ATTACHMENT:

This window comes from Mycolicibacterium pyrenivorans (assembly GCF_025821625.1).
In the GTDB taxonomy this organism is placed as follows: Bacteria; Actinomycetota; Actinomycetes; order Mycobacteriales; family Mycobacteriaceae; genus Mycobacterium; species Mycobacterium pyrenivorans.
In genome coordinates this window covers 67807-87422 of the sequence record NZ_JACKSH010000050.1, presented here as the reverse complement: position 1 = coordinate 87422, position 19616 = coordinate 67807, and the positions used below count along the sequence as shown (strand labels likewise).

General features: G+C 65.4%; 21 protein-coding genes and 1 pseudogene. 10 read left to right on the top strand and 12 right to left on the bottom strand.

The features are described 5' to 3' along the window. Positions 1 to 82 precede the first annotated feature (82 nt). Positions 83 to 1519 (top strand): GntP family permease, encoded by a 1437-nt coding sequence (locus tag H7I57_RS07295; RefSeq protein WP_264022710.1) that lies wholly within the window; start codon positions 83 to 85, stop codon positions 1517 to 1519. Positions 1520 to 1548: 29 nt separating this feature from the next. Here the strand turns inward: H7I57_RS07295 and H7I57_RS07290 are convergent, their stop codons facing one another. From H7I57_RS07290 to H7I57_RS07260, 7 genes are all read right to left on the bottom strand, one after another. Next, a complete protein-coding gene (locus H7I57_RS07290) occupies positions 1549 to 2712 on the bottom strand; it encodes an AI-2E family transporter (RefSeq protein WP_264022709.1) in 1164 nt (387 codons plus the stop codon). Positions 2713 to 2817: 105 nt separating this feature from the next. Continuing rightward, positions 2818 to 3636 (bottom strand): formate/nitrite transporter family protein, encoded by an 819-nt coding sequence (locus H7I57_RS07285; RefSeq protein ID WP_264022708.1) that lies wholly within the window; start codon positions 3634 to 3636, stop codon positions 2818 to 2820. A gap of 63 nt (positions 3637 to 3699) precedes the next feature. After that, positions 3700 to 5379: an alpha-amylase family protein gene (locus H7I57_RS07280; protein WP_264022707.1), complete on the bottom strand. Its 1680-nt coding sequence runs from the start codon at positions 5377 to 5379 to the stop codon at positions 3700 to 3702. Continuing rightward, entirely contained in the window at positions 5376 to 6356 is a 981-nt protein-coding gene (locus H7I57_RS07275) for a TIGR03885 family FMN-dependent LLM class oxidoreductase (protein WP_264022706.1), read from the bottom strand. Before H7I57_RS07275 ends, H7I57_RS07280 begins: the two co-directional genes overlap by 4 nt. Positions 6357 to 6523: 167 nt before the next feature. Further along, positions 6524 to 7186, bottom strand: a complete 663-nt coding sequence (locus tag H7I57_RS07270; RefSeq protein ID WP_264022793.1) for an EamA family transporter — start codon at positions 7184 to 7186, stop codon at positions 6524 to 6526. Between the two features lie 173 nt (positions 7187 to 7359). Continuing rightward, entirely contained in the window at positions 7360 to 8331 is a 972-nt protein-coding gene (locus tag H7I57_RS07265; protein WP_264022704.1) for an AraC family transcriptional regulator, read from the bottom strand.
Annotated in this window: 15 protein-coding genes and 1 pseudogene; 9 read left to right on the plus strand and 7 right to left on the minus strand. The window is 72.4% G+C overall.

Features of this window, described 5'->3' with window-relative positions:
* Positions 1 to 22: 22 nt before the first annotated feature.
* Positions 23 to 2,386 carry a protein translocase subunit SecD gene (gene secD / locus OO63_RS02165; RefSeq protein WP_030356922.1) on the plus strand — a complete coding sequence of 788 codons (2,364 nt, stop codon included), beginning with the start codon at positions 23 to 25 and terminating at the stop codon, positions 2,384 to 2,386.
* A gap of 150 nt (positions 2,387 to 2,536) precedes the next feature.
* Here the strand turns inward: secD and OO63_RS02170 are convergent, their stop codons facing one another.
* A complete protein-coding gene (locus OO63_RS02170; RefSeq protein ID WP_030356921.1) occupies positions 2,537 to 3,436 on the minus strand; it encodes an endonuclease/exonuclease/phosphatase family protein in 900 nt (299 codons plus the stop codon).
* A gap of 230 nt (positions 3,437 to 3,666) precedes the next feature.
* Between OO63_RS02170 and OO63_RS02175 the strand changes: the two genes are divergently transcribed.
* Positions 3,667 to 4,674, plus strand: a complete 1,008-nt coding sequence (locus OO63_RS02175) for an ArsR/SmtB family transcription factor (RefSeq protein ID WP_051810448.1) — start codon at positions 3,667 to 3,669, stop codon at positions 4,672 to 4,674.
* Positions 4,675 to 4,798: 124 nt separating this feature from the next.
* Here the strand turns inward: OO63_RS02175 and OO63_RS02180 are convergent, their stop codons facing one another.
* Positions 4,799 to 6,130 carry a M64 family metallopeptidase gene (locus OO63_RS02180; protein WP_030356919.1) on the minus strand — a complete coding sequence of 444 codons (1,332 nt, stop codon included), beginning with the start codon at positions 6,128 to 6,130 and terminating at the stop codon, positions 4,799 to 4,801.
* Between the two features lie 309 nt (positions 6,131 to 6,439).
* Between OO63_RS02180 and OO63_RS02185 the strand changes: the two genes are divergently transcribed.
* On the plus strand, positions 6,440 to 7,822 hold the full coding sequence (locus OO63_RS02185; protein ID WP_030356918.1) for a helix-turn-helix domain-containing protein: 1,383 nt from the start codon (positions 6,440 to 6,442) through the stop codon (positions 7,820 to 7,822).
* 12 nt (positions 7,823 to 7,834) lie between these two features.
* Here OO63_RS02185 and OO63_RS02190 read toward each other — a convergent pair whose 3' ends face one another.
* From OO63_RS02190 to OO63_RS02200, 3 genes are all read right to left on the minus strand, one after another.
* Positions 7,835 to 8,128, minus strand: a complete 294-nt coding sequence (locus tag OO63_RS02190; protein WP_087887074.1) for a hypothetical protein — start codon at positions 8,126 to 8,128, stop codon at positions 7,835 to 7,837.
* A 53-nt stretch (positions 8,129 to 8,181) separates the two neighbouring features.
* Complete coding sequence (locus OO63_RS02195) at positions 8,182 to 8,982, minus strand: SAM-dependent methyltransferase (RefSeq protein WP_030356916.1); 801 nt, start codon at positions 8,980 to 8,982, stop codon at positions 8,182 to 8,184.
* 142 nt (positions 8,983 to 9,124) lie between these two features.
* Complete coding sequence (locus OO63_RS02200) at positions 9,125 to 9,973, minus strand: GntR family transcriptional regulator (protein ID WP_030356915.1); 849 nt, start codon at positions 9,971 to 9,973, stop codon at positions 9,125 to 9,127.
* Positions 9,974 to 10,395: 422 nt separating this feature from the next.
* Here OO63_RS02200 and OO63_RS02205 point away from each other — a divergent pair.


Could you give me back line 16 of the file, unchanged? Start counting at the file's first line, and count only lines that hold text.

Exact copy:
* Positions 4,675 to 4,798: 124 nt separating this feature from the next.